- Amanda Wood
Oscar winner Landau, who died Saturday at at age 89 after a brief illness, rose through the ranks in Hollywood alongside his Mission: Impossible costar Bain, as their marriage spanned 36 years and two children before they divorced in 1993.
Their romance got off to an unlikely start when Bain showed up to one of Landau’s classes at the Actors Studio in New York.
“I thought she was an empty-headed model, a magazine cover wired for sound,” he told People back in 1976 of his first impression of Bain. “I had hair down to my shoulders, »
- Ale Russian
Oscar-winning actor Martin Landau died Saturday night, aged 89. Martin Landau Dead At 89 Landau’s publicist Dick Guttman said the actor died of unexpected complications during a short stay at UCLA Medical Center. Landau gained fame in the 1960s as Rollin Hand on Mission: Impossible the TV show. His real-life wife, Barbara Bain, also starred in the show. […]
- Hillary Luehring-Jones
Hollywood paid tribute on social media to Oscar-winning actor Martin Landau, who died Saturday in Los Angeles.
In addition to those who celebrated the life and mourned the loss of the actor online, the Hollywood Chamber of Commerce also announced Monday that flowers will be placed on Landau’s Walk of Fame star on Monday at 11:30 a.m. Landau’s star is located at 6845 Hollywood Boulevard.
His ex-wife, Barbara Bain, said in a statement, “If one could examine his DNA, it would read Actor. He embraced every role with fire and fierce dedication. Playing Bela Lugosi in Tim Burton’s ‘Ed Wood’ was his loving tribute to all actors and garnered him a well-deserved Academy Award. His work was his joy and his legacy.”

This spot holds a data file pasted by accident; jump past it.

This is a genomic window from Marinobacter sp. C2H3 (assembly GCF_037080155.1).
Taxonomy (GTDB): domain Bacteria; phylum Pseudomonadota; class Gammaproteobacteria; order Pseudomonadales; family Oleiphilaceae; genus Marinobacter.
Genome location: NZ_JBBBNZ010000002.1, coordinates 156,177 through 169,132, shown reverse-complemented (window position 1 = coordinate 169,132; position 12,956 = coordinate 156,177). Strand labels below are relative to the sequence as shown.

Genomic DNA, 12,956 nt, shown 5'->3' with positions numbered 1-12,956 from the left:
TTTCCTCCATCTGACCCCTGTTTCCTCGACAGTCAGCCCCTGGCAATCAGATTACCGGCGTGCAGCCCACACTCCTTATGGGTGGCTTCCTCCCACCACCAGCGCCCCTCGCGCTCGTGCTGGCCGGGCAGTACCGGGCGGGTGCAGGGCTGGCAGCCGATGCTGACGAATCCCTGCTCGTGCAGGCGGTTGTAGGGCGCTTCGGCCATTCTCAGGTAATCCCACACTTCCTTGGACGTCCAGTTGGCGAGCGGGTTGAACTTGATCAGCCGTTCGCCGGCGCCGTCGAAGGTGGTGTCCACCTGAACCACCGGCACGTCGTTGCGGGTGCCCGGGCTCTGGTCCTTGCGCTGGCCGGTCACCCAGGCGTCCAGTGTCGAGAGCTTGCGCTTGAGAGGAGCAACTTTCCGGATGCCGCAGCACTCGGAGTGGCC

- Rebecca Rubin
By Lee Pfeiffer
Oscar-winning actor Martin Landau has passed away at age 89. Landau had originally intended to be a cartoonist before studying at the esteemed Actors Studio in New York City. With his intense looks and persona, he began to be noticed by Hollywood studios. In 1959 he was cast as James Mason's gay henchman in Alfred Hitchcock's classic "North by Northwest". It was Landau who suggested playing the role as a not-so-closeted homosexual, a rather daring strategy for the era. The result made Landau standout in a cast of heavyweights that included Cary Grant, Eva Marie Saint and Leo G. Carroll. Roles in epic films such as "Cleopatra" and "The Greatest Story Ever Told" followed. Landau also appeared regularly on popular TV programs including "The Twilight Zone", "The Untouchables", "I Spy", "The Wild, »
- firstname.lastname@example.org (Cinema Retro)
Martin Landau, the Oscar-winning character actor who has worked with acclaimed directors like Alfred Hitchcock, Woody Allen, and Tim Burton, has died at the age of 89. He is perhaps best known by modern audiences for his role as the down-on-his-luck Bela Lugosi in the black comedy Ed Wood, the Burton-directed biopic of the titular […]
The post Academy Award Winner Martin Landau Dead at 89 appeared first on /Film. »
- Hoai-Tran Bui
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- Liam Mathews